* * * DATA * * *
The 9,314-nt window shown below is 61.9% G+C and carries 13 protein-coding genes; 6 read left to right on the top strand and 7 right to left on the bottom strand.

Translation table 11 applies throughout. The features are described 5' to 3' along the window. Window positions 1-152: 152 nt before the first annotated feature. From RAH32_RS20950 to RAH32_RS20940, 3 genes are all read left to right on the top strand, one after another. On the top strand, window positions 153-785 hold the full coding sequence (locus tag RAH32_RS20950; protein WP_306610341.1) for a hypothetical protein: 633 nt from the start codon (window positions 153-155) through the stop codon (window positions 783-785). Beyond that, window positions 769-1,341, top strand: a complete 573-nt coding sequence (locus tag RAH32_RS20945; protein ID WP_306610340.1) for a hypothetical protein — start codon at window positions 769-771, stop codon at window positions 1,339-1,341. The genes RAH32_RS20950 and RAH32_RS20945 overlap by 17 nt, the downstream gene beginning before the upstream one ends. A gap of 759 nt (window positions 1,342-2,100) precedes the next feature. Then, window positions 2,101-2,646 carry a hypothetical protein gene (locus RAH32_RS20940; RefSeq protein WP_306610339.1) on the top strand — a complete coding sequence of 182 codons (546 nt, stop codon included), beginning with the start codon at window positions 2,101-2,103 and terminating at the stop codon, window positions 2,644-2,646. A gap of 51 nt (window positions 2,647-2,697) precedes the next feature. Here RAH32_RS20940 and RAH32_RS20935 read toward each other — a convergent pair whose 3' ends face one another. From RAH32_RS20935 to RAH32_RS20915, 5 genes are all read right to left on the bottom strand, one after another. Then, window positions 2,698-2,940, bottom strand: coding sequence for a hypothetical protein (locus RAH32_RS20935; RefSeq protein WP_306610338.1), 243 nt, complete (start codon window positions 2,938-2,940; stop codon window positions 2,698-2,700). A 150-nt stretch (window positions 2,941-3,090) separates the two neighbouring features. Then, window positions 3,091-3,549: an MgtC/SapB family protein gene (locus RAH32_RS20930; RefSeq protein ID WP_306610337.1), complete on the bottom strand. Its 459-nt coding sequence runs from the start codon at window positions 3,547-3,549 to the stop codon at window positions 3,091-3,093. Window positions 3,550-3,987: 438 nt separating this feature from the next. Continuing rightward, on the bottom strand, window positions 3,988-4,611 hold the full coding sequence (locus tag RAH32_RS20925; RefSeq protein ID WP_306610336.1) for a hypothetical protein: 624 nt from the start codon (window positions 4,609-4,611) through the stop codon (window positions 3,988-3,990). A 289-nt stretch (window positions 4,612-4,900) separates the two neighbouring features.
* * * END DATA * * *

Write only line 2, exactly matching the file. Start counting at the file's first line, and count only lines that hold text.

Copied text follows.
Translation table 11 applies throughout. The features are described 5' to 3' along the window. Window positions 1-152: 152 nt before the first annotated feature. From RAH32_RS20950 to RAH32_RS20940, 3 genes are all read left to right on the top strand, one after another. On the top strand, window positions 153-785 hold the full coding sequence (locus tag RAH32_RS20950; protein WP_306610341.1) for a hypothetical protein: 633 nt from the start codon (window positions 153-155) through the stop codon (window positions 783-785). Beyond that, window positions 769-1,341, top strand: a complete 573-nt coding sequence (locus tag RAH32_RS20945; protein ID WP_306610340.1) for a hypothetical protein — start codon at window positions 769-771, stop codon at window positions 1,339-1,341. The genes RAH32_RS20950 and RAH32_RS20945 overlap by 17 nt, the downstream gene beginning before the upstream one ends. A gap of 759 nt (window positions 1,342-2,100) precedes the next feature. Then, window positions 2,101-2,646 carry a hypothetical protein gene (locus RAH32_RS20940; RefSeq protein WP_306610339.1) on the top strand — a complete coding sequence of 182 codons (546 nt, stop codon included), beginning with the start codon at window positions 2,101-2,103 and terminating at the stop codon, window positions 2,644-2,646. A gap of 51 nt (window positions 2,647-2,697) precedes the next feature. Here RAH32_RS20940 and RAH32_RS20935 read toward each other — a convergent pair whose 3' ends face one another. From RAH32_RS20935 to RAH32_RS20915, 5 genes are all read right to left on the bottom strand, one after another. Then, window positions 2,698-2,940, bottom strand: coding sequence for a hypothetical protein (locus RAH32_RS20935; RefSeq protein WP_306610338.1), 243 nt, complete (start codon window positions 2,938-2,940; stop codon window positions 2,698-2,700). A 150-nt stretch (window positions 2,941-3,090) separates the two neighbouring features. Then, window positions 3,091-3,549: an MgtC/SapB family protein gene (locus RAH32_RS20930; RefSeq protein ID WP_306610337.1), complete on the bottom strand. Its 459-nt coding sequence runs from the start codon at window positions 3,547-3,549 to the stop codon at window positions 3,091-3,093. Window positions 3,550-3,987: 438 nt separating this feature from the next. Continuing rightward, on the bottom strand, window positions 3,988-4,611 hold the full coding sequence (locus tag RAH32_RS20925; RefSeq protein ID WP_306610336.1) for a hypothetical protein: 624 nt from the start codon (window positions 4,609-4,611) through the stop codon (window positions 3,988-3,990). A 289-nt stretch (window positions 4,612-4,900) separates the two neighbouring features.